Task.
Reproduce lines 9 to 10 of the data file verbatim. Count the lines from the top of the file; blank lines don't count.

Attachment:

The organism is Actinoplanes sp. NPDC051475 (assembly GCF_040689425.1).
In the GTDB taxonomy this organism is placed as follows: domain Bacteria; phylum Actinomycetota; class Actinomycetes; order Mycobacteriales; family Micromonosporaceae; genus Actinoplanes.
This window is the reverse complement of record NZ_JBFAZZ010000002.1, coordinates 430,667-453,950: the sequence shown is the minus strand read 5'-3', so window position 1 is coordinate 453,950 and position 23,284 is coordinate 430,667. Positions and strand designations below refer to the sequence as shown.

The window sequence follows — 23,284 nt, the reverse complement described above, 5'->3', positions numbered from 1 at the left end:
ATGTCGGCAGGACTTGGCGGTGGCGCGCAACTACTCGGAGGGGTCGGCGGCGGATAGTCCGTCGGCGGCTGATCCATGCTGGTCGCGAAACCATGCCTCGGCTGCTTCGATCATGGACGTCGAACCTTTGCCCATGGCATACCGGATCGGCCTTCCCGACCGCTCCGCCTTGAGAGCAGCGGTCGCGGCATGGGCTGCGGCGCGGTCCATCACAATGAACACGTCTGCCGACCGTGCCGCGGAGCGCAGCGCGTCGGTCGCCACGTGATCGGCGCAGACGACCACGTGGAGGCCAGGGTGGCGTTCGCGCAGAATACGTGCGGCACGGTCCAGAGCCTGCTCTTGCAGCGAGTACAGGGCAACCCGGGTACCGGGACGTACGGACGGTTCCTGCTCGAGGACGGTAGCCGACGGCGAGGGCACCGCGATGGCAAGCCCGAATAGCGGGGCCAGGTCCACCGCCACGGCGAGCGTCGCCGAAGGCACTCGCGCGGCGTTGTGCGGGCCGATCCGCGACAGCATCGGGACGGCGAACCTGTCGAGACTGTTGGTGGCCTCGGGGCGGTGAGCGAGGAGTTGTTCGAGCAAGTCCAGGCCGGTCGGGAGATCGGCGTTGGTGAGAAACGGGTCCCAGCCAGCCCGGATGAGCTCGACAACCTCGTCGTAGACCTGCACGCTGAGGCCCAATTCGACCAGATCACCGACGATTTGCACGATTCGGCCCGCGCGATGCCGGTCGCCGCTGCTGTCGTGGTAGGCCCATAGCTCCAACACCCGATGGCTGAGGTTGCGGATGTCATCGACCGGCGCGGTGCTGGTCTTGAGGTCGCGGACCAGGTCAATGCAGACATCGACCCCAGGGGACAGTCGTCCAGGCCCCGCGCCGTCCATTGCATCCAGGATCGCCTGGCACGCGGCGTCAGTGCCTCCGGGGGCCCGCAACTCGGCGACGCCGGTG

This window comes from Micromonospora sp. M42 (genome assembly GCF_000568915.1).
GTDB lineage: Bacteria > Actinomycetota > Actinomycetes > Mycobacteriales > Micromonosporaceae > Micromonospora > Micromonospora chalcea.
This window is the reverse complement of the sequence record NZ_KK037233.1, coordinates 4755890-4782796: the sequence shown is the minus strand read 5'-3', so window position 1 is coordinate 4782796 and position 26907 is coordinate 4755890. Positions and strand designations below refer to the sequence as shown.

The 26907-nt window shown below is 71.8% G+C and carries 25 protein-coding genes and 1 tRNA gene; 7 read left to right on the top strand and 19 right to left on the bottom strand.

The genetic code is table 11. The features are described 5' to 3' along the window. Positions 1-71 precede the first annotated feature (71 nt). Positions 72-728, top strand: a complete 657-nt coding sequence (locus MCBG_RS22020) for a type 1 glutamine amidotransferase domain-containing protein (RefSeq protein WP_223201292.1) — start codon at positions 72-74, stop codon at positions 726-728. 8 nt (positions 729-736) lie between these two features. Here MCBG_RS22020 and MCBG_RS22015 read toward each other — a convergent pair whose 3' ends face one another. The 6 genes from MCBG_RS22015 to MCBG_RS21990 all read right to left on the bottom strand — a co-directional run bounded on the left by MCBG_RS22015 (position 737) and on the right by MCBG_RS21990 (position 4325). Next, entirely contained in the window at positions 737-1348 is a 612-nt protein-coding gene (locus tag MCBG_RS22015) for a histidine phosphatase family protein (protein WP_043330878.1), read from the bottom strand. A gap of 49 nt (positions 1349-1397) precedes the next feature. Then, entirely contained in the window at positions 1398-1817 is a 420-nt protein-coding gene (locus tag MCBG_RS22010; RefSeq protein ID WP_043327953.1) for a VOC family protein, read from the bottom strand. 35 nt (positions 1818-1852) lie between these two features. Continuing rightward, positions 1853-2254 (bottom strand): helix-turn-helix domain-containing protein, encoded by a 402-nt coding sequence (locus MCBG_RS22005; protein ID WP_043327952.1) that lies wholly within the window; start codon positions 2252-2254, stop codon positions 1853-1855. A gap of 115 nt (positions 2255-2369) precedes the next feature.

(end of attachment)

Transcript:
The 26907-nt window shown below is 71.8% G+C and carries 25 protein-coding genes and 1 tRNA gene; 7 read left to right on the top strand and 19 right to left on the bottom strand.

The genetic code is table 11. The features are described 5' to 3' along the window. Positions 1-71 precede the first annotated feature (71 nt). Positions 72-728, top strand: a complete 657-nt coding sequence (locus MCBG_RS22020) for a type 1 glutamine amidotransferase domain-containing protein (RefSeq protein WP_223201292.1) — start codon at positions 72-74, stop codon at positions 726-728. 8 nt (positions 729-736) lie between these two features. Here MCBG_RS22020 and MCBG_RS22015 read toward each other — a convergent pair whose 3' ends face one another. The 6 genes from MCBG_RS22015 to MCBG_RS21990 all read right to left on the bottom strand — a co-directional run bounded on the left by MCBG_RS22015 (position 737) and on the right by MCBG_RS21990 (position 4325). Next, entirely contained in the window at positions 737-1348 is a 612-nt protein-coding gene (locus tag MCBG_RS22015) for a histidine phosphatase family protein (protein WP_043330878.1), read from the bottom strand. A gap of 49 nt (positions 1349-1397) precedes the next feature. Then, entirely contained in the window at positions 1398-1817 is a 420-nt protein-coding gene (locus tag MCBG_RS22010; RefSeq protein ID WP_043327953.1) for a VOC family protein, read from the bottom strand. 35 nt (positions 1818-1852) lie between these two features. Continuing rightward, positions 1853-2254 (bottom strand): helix-turn-helix domain-containing protein, encoded by a 402-nt coding sequence (locus MCBG_RS22005; protein ID WP_043327952.1) that lies wholly within the window; start codon positions 2252-2254, stop codon positions 1853-1855. A gap of 115 nt (positions 2255-2369) precedes the next feature.